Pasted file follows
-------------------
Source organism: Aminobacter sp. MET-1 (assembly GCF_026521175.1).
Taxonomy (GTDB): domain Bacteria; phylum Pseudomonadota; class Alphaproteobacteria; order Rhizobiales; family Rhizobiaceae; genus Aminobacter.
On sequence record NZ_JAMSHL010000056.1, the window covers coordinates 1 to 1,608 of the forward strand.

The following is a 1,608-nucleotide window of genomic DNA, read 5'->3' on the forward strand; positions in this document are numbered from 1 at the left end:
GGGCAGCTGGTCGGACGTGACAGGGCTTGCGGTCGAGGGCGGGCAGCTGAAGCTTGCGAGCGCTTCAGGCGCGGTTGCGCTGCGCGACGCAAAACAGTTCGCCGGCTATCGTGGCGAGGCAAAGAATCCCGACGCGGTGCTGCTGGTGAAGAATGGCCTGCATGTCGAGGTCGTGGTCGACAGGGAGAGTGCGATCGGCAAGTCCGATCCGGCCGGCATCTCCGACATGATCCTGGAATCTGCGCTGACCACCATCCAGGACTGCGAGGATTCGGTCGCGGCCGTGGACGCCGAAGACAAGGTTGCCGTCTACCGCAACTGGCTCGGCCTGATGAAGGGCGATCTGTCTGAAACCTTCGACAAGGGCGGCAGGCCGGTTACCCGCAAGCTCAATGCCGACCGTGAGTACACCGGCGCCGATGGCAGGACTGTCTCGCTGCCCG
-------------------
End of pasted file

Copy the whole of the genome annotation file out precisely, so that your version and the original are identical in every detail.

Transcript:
Source organism: Aminobacter sp. MET-1 (assembly GCF_026521175.1).
Taxonomy (GTDB): domain Bacteria; phylum Pseudomonadota; class Alphaproteobacteria; order Rhizobiales; family Rhizobiaceae; genus Aminobacter.
On sequence record NZ_JAMSHL010000056.1, the window covers coordinates 1 to 1,608 of the forward strand.

The following is a 1,608-nucleotide window of genomic DNA, read 5'->3' on the forward strand; positions in this document are numbered from 1 at the left end:
GGGCAGCTGGTCGGACGTGACAGGGCTTGCGGTCGAGGGCGGGCAGCTGAAGCTTGCGAGCGCTTCAGGCGCGGTTGCGCTGCGCGACGCAAAACAGTTCGCCGGCTATCGTGGCGAGGCAAAGAATCCCGACGCGGTGCTGCTGGTGAAGAATGGCCTGCATGTCGAGGTCGTGGTCGACAGGGAGAGTGCGATCGGCAAGTCCGATCCGGCCGGCATCTCCGACATGATCCTGGAATCTGCGCTGACCACCATCCAGGACTGCGAGGATTCGGTCGCGGCCGTGGACGCCGAAGACAAGGTTGCCGTCTACCGCAACTGGCTCGGCCTGATGAAGGGCGATCTGTCTGAAACCTTCGACAAGGGCGGCAGGCCGGTTACCCGCAAGCTCAATGCCGACCGTGAGTACACCGGCGCCGATGGCAGGACTGTCTCGCTGCCCG